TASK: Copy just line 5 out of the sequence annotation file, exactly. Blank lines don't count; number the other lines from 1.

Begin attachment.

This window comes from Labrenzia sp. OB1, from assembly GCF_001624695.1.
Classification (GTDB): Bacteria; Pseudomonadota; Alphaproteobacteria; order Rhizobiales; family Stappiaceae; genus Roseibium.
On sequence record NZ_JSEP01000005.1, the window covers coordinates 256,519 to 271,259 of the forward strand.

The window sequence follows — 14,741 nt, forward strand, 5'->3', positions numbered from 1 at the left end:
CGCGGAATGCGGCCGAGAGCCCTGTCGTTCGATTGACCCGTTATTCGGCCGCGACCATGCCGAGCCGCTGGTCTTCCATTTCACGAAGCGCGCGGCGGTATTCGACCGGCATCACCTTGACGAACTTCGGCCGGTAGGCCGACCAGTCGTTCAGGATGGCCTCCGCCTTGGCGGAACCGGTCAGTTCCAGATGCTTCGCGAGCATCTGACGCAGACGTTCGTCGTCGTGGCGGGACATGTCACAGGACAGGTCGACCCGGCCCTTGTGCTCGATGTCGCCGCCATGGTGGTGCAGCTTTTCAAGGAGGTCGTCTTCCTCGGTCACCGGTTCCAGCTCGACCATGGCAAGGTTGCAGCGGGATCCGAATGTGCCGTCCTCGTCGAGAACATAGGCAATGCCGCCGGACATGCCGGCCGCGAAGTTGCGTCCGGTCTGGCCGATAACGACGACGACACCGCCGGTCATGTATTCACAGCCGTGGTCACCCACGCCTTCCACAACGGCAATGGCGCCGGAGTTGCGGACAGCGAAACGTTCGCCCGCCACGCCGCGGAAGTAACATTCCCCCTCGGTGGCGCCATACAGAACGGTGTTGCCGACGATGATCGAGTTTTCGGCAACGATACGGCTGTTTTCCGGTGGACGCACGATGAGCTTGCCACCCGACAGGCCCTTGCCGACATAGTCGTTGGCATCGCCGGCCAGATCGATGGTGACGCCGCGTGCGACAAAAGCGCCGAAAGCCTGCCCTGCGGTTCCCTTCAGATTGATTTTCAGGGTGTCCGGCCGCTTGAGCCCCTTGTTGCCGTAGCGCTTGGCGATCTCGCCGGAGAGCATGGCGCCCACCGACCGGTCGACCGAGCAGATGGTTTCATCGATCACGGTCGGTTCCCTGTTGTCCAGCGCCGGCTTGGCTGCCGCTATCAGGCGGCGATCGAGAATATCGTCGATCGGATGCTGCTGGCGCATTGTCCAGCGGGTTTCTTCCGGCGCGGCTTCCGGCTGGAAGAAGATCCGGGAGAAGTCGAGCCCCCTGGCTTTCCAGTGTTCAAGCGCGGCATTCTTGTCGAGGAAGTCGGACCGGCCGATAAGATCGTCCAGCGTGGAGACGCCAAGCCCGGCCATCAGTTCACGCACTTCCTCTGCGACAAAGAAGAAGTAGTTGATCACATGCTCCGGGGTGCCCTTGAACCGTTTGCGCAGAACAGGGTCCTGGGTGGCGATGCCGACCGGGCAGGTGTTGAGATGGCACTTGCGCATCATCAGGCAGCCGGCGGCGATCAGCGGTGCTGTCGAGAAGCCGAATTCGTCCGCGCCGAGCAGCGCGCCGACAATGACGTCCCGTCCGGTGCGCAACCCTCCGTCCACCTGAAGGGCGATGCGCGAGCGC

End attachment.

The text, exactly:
CGCGGAATGCGGCCGAGAGCCCTGTCGTTCGATTGACCCGTTATTCGGCCGCGACCATGCCGAGCCGCTGGTCTTCCATTTCACGAAGCGCGCGGCGGTATTCGACCGGCATCACCTTGACGAACTTCGGCCGGTAGGCCGACCAGTCGTTCAGGATGGCCTCCGCCTTGGCGGAACCGGTCAGTTCCAGATGCTTCGCGAGCATCTGACGCAGACGTTCGTCGTCGTGGCGGGACATGTCACAGGACAGGTCGACCCGGCCCTTGTGCTCGATGTCGCCGCCATGGTGGTGCAGCTTTTCAAGGAGGTCGTCTTCCTCGGTCACCGGTTCCAGCTCGACCATGGCAAGGTTGCAGCGGGATCCGAATGTGCCGTCCTCGTCGAGAACATAGGCAATGCCGCCGGACATGCCGGCCGCGAAGTTGCGTCCGGTCTGGCCGATAACGACGACGACACCGCCGGTCATGTATTCACAGCCGTGGTCACCCACGCCTTCCACAACGGCAATGGCGCCGGAGTTGCGGACAGCGAAACGTTCGCCCGCCACGCCGCGGAAGTAACATTCCCCCTCGGTGGCGCCATACAGAACGGTGTTGCCGACGATGATCGAGTTTTCGGCAACGATACGGCTGTTTTCCGGTGGACGCACGATGAGCTTGCCACCCGACAGGCCCTTGCCGACATAGTCGTTGGCATCGCCGGCCAGATCGATGGTGACGCCGCGTGCGACAAAAGCGCCGAAAGCCTGCCCTGCGGTTCCCTTCAGATTGATTTTCAGGGTGTCCGGCCGCTTGAGCCCCTTGTTGCCGTAGCGCTTGGCGATCTCGCCGGAGAGCATGGCGCCCACCGACCGGTCGACCGAGCAGATGGTTTCATCGATCACGGTCGGTTCCCTGTTGTCCAGCGCCGGCTTGGCTGCCGCTATCAGGCGGCGATCGAGAATATCGTCGATCGGATGCTGCTGGCGCATTGTCCAGCGGGTTTCTTCCGGCGCGGCTTCCGGCTGGAAGAAGATCCGGGAGAAGTCGAGCCCCCTGGCTTTCCAGTGTTCAAGCGCGGCATTCTTGTCGAGGAAGTCGGACCGGCCGATAAGATCGTCCAGCGTGGAGACGCCAAGCCCGGCCATCAGTTCACGCACTTCCTCTGCGACAAAGAAGAAGTAGTTGATCACATGCTCCGGGGTGCCCTTGAACCGTTTGCGCAGAACAGGGTCCTGGGTGGCGATGCCGACCGGGCAGGTGTTGAGATGGCACTTGCGCATCATCAGGCAGCCGGCGGCGATCAGCGGTGCTGTCGAGAAGCCGAATTCGTCCGCGCCGAGCAGCGCGCCGACAATGACGTCCCGTCCGGTGCGCAACCCTCCGTCCACCTGAAGGGCGATGCGCGAGCGC